Work, play and family all go together for Dallas, Texas-based angler, Don Schmidt, owner of the 64-foot Viking, Omigosh. "I'm lucky enough to work with my family and fish with my family too. All four of my kids have caught a blue marlin."
Born in northern Texas, Schmidt says he got his start fishing on the state's inland lakes. His family moved nearer the coast, between Port Aransas and South Padre Island, when he was a teenager.
"We lived about 30 minutes from the beach," says Schmidt. "The first saltwater fish I ever caught was a 40-pound ling."
He continues, "My Dad always had a bay boat. Then, he moved up to a center console. We had friends with big rigs and went fishing with them too."
Billfishing in the Gulf of Mexico means going 100 to 120 miles offshore.
"Back then, it would be a real long day or usually overnight," Schmidt says. "We have a fast boat now and can easily make it a day trip. Out at 5 a.m., lines in from 9 a.m. until 5 p.m., and back at the dock by dark."
Schmidt bought the Omigosh, which cruises at 34 knots, last year.
"It's a 2007 Viking convertible, a cross between a custom and a production boat," he describes. "It's got a custom cabin interior; all the electronics like fish finder, radar, side scan sonar and five cameras - one each on the outriggers, one of the fly bridge, one aimed at the deck and one on a stick we can move around in the water. The camera works best on a sunny, cloudless day between 10 a.m. and 2 p.m. The kids love it. They can see what's coming up."
Schmidt adds, "In general, the boat is comfortable and efficient. We bought it with the idea of long range fishing and that's what we're doing. It carries 2200 gallons of fuel."
Schmidt and his family launched off this year in April. They fished the Yucatan, Isla Mujeres and Cancun first, then headed over to the Bahamas and finally as far south in the Caribbean as the Virgin Islands. Next year, he plans to take the boat to the Pacific.
"I have always wanted to billfish more and finally could afford it," says Schmidt, who is an attorney and also owns an oil and gas company. "Real fishing isn't conducive to a day job."
Schmidt caught his first billfish sixteen years ago while on a scuba diving trip to Costa Rica.
"You can't start off shooting elephants," he says, in an analogy to his other favorite sport, hunting. "When I was a child, I didn't catch big fish or go very far to do it. The older I got, I decided I wanted a professional crew and to devote more time. Just like hunting, you start with squirrels, move up to deer, and finally elephants. In fishing, I started with bass and crappie, then red fish, sailfish and finally the marlin bug bit me and big fish is all I want to catch."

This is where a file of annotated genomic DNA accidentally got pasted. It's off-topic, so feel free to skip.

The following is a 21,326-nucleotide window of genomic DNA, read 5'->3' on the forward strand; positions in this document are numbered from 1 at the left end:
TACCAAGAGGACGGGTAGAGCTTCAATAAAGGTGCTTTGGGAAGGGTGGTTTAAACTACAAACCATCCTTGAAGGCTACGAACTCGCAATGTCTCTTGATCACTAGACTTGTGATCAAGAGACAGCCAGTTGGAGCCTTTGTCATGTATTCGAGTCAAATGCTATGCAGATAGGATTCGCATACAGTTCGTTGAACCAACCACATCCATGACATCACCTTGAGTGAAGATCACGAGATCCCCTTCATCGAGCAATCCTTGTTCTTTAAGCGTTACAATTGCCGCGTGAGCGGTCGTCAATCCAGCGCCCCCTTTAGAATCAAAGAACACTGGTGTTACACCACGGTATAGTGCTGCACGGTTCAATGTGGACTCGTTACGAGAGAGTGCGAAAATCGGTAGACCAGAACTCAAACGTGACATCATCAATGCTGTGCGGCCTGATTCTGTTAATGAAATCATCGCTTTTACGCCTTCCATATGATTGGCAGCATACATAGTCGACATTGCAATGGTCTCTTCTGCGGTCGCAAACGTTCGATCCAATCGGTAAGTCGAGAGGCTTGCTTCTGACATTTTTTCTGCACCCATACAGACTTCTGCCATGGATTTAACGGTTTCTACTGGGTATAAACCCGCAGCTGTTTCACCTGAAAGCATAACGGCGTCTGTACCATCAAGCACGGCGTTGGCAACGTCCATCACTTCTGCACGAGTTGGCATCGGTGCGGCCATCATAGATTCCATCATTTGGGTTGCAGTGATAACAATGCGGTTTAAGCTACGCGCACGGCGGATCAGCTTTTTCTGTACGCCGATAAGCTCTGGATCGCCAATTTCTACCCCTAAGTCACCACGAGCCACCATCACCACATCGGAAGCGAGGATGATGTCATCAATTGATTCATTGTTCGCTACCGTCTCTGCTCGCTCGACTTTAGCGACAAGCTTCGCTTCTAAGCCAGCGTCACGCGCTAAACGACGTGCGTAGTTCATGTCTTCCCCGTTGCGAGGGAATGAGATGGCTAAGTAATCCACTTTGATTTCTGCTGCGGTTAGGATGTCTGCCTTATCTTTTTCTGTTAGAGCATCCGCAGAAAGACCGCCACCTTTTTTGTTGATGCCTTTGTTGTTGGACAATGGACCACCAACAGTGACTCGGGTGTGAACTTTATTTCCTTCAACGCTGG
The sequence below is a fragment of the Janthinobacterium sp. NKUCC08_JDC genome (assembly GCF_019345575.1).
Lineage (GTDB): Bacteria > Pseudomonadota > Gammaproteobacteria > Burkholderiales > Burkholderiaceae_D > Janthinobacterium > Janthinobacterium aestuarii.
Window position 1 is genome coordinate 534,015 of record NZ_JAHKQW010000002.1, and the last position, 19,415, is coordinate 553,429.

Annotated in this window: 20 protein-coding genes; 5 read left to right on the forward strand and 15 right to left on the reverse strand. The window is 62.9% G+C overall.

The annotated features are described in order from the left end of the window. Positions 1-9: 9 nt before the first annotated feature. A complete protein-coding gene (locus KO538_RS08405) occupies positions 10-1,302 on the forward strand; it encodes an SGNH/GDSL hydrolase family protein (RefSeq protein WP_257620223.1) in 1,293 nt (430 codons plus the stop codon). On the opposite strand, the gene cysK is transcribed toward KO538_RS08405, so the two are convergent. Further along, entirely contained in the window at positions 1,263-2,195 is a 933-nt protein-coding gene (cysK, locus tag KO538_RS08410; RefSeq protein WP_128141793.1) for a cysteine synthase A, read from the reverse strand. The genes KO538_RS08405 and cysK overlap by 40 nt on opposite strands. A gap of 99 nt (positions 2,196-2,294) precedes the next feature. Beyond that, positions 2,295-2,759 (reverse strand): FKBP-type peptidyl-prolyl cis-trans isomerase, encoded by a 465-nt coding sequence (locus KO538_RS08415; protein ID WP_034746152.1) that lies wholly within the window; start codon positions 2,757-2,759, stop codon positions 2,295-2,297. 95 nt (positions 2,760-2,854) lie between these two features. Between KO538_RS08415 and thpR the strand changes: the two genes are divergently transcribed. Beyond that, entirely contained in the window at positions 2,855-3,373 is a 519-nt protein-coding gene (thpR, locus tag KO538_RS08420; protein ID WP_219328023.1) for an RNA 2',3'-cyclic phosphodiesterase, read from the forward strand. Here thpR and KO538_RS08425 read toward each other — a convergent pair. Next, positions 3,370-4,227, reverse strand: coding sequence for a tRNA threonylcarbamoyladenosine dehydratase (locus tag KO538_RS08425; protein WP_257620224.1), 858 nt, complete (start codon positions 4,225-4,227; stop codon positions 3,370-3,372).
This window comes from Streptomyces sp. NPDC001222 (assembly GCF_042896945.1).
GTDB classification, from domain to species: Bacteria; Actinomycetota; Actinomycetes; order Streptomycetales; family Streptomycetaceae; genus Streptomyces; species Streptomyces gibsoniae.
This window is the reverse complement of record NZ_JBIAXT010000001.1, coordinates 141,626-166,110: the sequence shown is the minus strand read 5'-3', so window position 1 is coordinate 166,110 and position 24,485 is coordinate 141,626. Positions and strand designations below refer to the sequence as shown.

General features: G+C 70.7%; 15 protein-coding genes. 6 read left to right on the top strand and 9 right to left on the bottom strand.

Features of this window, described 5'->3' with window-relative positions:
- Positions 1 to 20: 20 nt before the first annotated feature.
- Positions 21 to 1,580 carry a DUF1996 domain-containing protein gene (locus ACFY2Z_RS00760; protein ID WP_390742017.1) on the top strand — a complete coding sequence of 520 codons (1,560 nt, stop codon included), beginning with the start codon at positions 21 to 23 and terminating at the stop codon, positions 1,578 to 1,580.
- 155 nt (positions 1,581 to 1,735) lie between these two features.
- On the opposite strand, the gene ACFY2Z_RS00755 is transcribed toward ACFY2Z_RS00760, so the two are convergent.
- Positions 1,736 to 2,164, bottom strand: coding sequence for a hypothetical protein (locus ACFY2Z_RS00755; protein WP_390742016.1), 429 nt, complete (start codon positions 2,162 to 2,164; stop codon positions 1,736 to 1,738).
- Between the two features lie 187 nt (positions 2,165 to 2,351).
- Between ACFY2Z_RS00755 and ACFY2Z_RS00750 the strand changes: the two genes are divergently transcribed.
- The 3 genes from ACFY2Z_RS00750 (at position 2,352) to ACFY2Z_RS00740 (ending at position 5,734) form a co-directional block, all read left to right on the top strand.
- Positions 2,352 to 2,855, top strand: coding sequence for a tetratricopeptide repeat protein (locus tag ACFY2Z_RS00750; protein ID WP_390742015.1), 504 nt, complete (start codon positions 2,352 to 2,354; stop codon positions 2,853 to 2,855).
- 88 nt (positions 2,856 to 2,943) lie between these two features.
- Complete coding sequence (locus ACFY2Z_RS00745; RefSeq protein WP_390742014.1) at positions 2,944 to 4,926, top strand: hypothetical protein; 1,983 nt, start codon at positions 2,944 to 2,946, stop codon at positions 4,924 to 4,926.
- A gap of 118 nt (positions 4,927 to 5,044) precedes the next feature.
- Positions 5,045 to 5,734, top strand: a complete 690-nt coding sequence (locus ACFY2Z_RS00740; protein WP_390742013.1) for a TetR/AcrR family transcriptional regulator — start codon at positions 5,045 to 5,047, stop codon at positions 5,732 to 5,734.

Schmidt usually trolls a combination of lures and dead baits and enjoys pitch baiting.
"We're also set up to fly fish, but we've never had good enough weather to do it," he says. "I'm hoping this will change in the Pacific."
Schmidt says his best days fishing are with his kids. "I've had my nephews on the boat this summer along with my kids," he says. "They're all between the ages of 8 and 17. When we're fun fishing, we draw straws to see who goes first. The kids have caught marlin as well as dolphin and wahoo. My wife, Penny, caught a 600 blue marlin this summer."
Even though Schmidt likes to fun fish, he's got serious competition on the mind too. For example, Omigosh finished 13th out of 69 boats in the 2009 Bahamas Billfish Tournament and only fished two legs - Boat Harbour and Central Abaco. In the Central Abaco tournament, Omigosh finished second with a grand slam - a blue marlin, white marlin and sailfish. In the Virgin Islands, Omigosh finished fourth at the July Open Billfish Tournament (JOBT) and was one of four boats going into the last day that could have easily taken the lead.
The highlight of the JOBT for Schmidt came on the second day, when he hooked up a grander-plus blue at mid-day.
"It was easily over 1200 pounds," he says.
Schmidt's nephew, James, offered a more vivid description: "It looked like a big truck barreling down at us."
Schmidt elected to cut the fish free and stay in the tournament running.
"The bad thing about letting it go," says Schmidt, "was that we thought no one would believe us. The good thing was that we had a tournament observer onboard who verified the size."
Omigosh finished up the summer placing 11th out of 34 boats in the USVI Open/Atlantic Blue Marlin Tournament or 'Boy Scout' Tournament. By the time he and his family left the Caribbean on August 15, Schmidt was ranked third in the Caribbean division of the World Billfish Series.
"I'm looking forward to fishing tournaments in the Pacific," Schmidt says. "Even though I like to fun fish, I'm competitive and enjoy the fun in the gambling arena. After all, fishing is part skill and part luck."